Sunday, March 2, 2008

Ireland: Dublin to Amsterdam (Sunday, March 2)

Written Sunday, March 2 at 11:09 am (Dublin time), somewhere over England

Boy, it doesn’t take but one experience to show you how much airports suck.

Make that how much American airports suck.

With a 9:40 am flight to Amsterdam, I caught the 7:55 bus to the airport from the City Centre.  I know, that’s less that a two-hour window, and in the States they always recommend a minimum two hours, three if you’re flying international.  (Which is utter bullshit, of course.  The only time you need two hours is if you’re flying a hub airline before 8:00 am on a business day.  And I’ve not seen any reason to need an hour beyond that for international flights, since there’s nothing extra you usually need to do.)

I would guess (based on the number of terminals and the number of posted flights for a Sunday morning) that Dublin’s airport is 1/2 to 2/3 the size of SeaTac, with of course vastly more traffic going International.  At the Dublin airport, they don’t have separate ticket counters for checking in for each airline, which in the States leaves some deserted and some utterly mobbed.  Instead, in Dublin they have check-in areas allocating different departing flights to different areas.  Load balancing!  Efficiency!  Imagine!  And thus my wait for a check-in machine: zero people.  My wait for checking my bags: zero people.  My wait to have the security person check my boarding pass and passport: two people.  My wait to go through security: zero people.  (And they didn’t make me remove my shoes, either!)

In other words, the absolute best check in and security experience you can imagine in today’s environment.  Less than 10 minutes from arriving at the check-in area to being through security, at 8:20 am.

On the other had, Aer Lingus still sucks.  Same lousy legroom, same hawking of perfume and charging for beverages.  And let’s add in that the seats in front of the exit rows don’t recline, so I’m having to uncomfortably turn sideways just to type this.  And the various regular announcements are spoken in English but from a tape in Irish (with a big increase in volume levels), and the speaker is right over my head, so I have to plug my ears every time an Irish announcement comes on, or go deaf.

But that’s not the worst of it.  There’s some sort of a threatened Aer Lingus strike in the air, and that apparently has taken the effect of either a slowdown or a sick out for the baggage handlers.  Which means we boarded on time… and sat on the tarmack.  40 minutes after we were scheduled to take off, they finally fired up the engines… and we sat for another 25 minutes before we finally left.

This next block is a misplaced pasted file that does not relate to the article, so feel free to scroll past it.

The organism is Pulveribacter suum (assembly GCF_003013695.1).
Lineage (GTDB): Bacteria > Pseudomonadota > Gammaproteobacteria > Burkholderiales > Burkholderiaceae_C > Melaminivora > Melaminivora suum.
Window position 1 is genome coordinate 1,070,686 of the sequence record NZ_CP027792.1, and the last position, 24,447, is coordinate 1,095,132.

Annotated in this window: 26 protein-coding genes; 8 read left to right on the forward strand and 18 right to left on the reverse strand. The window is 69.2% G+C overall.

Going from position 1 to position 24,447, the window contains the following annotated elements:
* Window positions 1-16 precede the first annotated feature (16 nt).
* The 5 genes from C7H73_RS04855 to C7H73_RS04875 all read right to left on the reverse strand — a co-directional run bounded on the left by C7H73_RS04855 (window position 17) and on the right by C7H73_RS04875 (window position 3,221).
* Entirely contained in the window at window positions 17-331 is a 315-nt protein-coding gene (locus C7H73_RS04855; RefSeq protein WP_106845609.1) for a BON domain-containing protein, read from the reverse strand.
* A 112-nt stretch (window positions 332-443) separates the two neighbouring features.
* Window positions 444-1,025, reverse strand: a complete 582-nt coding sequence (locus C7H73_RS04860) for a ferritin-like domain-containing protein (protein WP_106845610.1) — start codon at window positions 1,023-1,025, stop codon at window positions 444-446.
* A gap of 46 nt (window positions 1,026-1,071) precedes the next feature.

(And yes, there was the requisite crying baby, wailing the entire time.)

You’ll recall that coming through Amsterdam, we had a two-hour scheduled layover that turned into five hours.  Going back (me today, Mom and Grandma on Tuesday), we’re only scheduled for a one-hour layover.

I’ll pause to let you do the probability math…

Yup.  My flight to Amsterdam is now scheduled to arrive after my connection home departs.  (Even at the 40-minutes late mark, I doubt they could have transferred my luggage in time.)  Which leaves me at a loss for how long my delay will be in Amsterdam; depends on how often Northwest and KLM leave for Seattle (not sure which I’m taking back; check-in in terminal said KLM – Royal Dutch Airlines – but boarding pass says Northwest, which we flew to Amsterdam last week; they are partners, obviously).

Mom did buy Trip Insurance, so that will be my first thing to check when I get there.  I think it doesn’t kick in until there’s a 6-hour delay or some such, though.  (And whether it gets me anything, or just reimburses her, I don’t know.)

The cynical yet hopeful side of me says “Maybe they’ll bump me by 12 or 24 hours, and I’ll have to (get to) go into Amsterdam for a period of time, maybe even having them put me up for the night.”  Damn, I’d hate that.

I’m reminded that the guys I was originally in the row with on the flight to Amsterdam last week expressed that they couldn’t imagine having to get on another flight after the long one to Seattle, implying too much stress and annoyance to handle.  I think I get what they meant, now.

Updated on January 14, 2010

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